Company History Intertwined With Aviation
Ford Motor Company founder Henry Ford had a
similar pioneering vision for aviation as he did for the automobile. Ford
recognized the Wright brothers' genius and impact of their discoveries in
transportation. Ford, joined by his son Edsel B. Ford, laid the foundation
for our modern system of commercial aviation including the world's first
modern airport with concrete runway and the popularization of all-metal
aircraft with the Ford Tri-Motor.
Fordís Contribution to Aviation
- Henry Ford founds Ford Motor Company.
- Orville Wright makes first controlled,
powered flight at Kitty Hawk, N.C.
- Orville and Wilbur Wright receive U.S.
patent for a powered aircraft.
- Ford introduces Model T, destined to be
one of the world's most popular cars.
- Glenn Curtiss makes first public
airplane flight in United States. Wright Brothers begin series of
flying demonstrations in France that bring worldwide acclaim.
- Henry and Edsel Ford help Charles Van
Auken build a primitive monoplane powered by a Ford Model T engine.
- Wilbur Wright dies of typhoid.
- Henry Ford sets up first mass-production
assembly line at his Highland Park, Mich., plant that turns out cars
in one-tenth of the time. Ford later applies process to aircraft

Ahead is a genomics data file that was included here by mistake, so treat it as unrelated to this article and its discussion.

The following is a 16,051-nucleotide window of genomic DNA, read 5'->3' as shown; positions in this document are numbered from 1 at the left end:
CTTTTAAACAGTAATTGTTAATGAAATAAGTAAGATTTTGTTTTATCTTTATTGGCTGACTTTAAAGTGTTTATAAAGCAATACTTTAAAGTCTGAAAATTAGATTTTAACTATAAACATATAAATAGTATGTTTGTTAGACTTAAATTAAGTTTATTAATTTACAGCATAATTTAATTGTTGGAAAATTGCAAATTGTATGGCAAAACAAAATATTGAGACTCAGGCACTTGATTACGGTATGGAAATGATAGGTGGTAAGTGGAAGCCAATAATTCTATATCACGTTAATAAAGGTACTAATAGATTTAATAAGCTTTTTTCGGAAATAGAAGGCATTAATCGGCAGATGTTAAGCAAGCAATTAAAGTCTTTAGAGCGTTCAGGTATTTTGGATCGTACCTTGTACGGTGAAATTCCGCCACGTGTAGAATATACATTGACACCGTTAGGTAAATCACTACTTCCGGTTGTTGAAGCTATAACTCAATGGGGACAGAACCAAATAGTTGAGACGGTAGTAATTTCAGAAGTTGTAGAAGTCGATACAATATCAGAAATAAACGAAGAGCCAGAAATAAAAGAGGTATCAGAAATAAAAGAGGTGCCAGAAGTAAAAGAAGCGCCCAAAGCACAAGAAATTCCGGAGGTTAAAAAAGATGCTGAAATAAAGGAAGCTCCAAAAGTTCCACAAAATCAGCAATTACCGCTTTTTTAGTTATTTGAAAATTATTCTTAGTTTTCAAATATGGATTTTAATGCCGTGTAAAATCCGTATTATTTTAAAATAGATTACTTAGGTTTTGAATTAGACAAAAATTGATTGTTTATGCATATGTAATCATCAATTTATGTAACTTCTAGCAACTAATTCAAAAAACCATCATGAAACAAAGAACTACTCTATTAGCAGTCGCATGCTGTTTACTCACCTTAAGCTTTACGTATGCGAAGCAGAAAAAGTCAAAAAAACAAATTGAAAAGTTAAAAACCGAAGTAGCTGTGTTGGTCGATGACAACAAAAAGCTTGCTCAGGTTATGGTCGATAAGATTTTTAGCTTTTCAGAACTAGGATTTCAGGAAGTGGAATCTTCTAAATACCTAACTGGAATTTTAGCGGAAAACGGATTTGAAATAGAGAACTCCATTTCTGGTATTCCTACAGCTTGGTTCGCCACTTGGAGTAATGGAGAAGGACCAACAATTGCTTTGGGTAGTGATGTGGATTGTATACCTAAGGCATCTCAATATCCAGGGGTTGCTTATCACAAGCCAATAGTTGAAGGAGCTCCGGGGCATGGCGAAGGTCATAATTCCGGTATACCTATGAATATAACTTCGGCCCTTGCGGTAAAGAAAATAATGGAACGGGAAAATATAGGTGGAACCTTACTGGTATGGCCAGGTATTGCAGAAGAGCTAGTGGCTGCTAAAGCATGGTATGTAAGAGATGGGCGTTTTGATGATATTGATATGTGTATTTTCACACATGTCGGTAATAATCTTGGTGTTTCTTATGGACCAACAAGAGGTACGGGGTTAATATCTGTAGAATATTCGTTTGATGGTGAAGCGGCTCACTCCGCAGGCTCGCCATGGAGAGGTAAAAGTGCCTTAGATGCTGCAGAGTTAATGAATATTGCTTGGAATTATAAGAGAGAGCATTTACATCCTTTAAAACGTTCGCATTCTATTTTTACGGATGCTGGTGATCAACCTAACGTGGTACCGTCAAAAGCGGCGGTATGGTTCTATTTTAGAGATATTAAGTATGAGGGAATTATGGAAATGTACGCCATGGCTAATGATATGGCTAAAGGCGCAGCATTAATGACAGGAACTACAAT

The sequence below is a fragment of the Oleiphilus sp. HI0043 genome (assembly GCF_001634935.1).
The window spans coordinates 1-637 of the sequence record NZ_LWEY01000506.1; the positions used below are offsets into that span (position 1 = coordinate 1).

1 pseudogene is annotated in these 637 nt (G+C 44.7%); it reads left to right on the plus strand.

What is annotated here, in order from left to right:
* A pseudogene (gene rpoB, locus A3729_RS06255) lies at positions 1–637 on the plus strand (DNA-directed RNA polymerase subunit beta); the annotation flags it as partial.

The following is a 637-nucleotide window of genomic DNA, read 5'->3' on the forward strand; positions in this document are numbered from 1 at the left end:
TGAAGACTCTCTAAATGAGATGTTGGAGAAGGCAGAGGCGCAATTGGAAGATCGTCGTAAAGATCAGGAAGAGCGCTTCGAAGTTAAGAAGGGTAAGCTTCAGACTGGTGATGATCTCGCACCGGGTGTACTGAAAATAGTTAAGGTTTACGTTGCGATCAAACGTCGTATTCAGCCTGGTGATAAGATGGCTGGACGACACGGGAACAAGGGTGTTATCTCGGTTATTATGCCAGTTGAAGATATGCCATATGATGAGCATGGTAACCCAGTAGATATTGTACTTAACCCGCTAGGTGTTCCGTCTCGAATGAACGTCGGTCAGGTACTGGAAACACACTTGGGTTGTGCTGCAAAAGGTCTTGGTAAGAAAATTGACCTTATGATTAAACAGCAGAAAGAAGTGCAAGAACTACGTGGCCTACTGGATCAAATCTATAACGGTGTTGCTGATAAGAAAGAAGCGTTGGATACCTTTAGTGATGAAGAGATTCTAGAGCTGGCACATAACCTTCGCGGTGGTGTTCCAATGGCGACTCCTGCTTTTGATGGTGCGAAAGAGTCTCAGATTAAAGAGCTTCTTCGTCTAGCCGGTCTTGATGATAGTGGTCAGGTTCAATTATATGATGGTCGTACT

- Ford Motor Company mass-produces the
American-designed "Liberty" aircraft engine and develops
engines for the Kettering "Bug," America's first guided
- Construction begins on massive, historic
Rouge automotive manufacturing complex, which played an instrumental
role in Ford Motor Company's efforts during World War II.
- Edsel Ford succeeds his father, Henry,
as president of Ford Motor Company
- Edsel Ford invests in the Stout Metal
Airplane Company, formed to design and build the first commercial
all-metal airplane in the United States.
- Ford Airport at Dearborn, Michigan, is
dedicated. It is the first modern airport in the world and begins the
all-metal commercial airliner industry in the United States.
- Ford buys Stout Metal Airplane Company
and forms Ford's Airplane Development Division.
- Ford Air Transport Service, the world's
first regularly scheduled commercial airline, begins freight service
from Detroit to Chicago, with later runs to Cleveland and Buffalo.
- Ford builds the first of 196 Ford
Tri-Motor Airplanes, which are later used by America's first
- Ford builds the first privately owned
dirigible mooring mast in the world.
- First Wright "Whirlwind"
engine-equipped Ford 4-AT Tri-Motor comes onto the market. It
represents a tremendous technological advance over existing aircraft
and enables Ford's new Airplane Manufacturing Division to become the
world's largest manufacturer of commercial aircraft.
- First successful radio guided flight,
using system developed by Ford Motor Company.
- Richard Byrd makes the first flight over
the North Pole in a Tri-Motor named the "Josephine Ford" in
honor of Henry's granddaughter.
- Ford Motor Company is the first private
operator to fly the U.S. Air Mail.
- Ford Motor Company is first to establish
assembly line method of producing airplanes.